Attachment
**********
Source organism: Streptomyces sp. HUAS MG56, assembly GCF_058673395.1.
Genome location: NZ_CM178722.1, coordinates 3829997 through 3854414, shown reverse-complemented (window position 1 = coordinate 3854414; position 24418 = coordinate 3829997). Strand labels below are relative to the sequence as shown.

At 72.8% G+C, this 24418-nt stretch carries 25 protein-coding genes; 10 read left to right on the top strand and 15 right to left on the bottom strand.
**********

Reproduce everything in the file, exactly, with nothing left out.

Source organism: Streptomyces sp. HUAS MG56, assembly GCF_058673395.1.
Genome location: NZ_CM178722.1, coordinates 3829997 through 3854414, shown reverse-complemented (window position 1 = coordinate 3854414; position 24418 = coordinate 3829997). Strand labels below are relative to the sequence as shown.

At 72.8% G+C, this 24418-nt stretch carries 25 protein-coding genes; 10 read left to right on the top strand and 15 right to left on the bottom strand.